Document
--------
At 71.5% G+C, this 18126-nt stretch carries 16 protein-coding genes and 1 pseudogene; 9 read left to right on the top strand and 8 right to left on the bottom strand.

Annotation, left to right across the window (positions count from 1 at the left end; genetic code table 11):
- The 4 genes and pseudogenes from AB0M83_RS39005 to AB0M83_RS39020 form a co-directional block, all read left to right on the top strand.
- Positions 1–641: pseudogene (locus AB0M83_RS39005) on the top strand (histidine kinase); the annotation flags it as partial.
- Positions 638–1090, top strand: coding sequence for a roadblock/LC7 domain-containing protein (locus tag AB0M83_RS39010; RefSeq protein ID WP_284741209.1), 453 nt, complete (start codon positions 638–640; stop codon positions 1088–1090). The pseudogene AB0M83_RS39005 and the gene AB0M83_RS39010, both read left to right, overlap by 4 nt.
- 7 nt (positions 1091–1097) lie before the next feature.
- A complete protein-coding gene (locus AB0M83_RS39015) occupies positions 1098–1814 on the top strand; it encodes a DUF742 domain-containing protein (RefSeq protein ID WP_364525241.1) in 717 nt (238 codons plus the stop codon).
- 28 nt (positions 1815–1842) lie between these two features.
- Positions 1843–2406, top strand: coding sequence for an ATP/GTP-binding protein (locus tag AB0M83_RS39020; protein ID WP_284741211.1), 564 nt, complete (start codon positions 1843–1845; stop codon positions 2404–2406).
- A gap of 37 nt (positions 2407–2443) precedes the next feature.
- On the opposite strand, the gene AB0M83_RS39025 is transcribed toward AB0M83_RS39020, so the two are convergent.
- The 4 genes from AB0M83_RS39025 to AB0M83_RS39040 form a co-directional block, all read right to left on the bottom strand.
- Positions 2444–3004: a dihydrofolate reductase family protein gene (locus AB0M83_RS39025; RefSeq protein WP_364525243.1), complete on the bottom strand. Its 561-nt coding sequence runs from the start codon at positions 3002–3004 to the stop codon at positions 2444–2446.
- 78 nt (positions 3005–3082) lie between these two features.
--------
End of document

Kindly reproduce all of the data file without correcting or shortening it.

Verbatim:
At 71.5% G+C, this 18126-nt stretch carries 16 protein-coding genes and 1 pseudogene; 9 read left to right on the top strand and 8 right to left on the bottom strand.

Annotation, left to right across the window (positions count from 1 at the left end; genetic code table 11):
- The 4 genes and pseudogenes from AB0M83_RS39005 to AB0M83_RS39020 form a co-directional block, all read left to right on the top strand.
- Positions 1–641: pseudogene (locus AB0M83_RS39005) on the top strand (histidine kinase); the annotation flags it as partial.
- Positions 638–1090, top strand: coding sequence for a roadblock/LC7 domain-containing protein (locus tag AB0M83_RS39010; RefSeq protein ID WP_284741209.1), 453 nt, complete (start codon positions 638–640; stop codon positions 1088–1090). The pseudogene AB0M83_RS39005 and the gene AB0M83_RS39010, both read left to right, overlap by 4 nt.
- 7 nt (positions 1091–1097) lie before the next feature.
- A complete protein-coding gene (locus AB0M83_RS39015) occupies positions 1098–1814 on the top strand; it encodes a DUF742 domain-containing protein (RefSeq protein ID WP_364525241.1) in 717 nt (238 codons plus the stop codon).
- 28 nt (positions 1815–1842) lie between these two features.
- Positions 1843–2406, top strand: coding sequence for an ATP/GTP-binding protein (locus tag AB0M83_RS39020; protein ID WP_284741211.1), 564 nt, complete (start codon positions 1843–1845; stop codon positions 2404–2406).
- A gap of 37 nt (positions 2407–2443) precedes the next feature.
- On the opposite strand, the gene AB0M83_RS39025 is transcribed toward AB0M83_RS39020, so the two are convergent.
- The 4 genes from AB0M83_RS39025 to AB0M83_RS39040 form a co-directional block, all read right to left on the bottom strand.
- Positions 2444–3004: a dihydrofolate reductase family protein gene (locus AB0M83_RS39025; RefSeq protein WP_364525243.1), complete on the bottom strand. Its 561-nt coding sequence runs from the start codon at positions 3002–3004 to the stop codon at positions 2444–2446.
- 78 nt (positions 3005–3082) lie between these two features.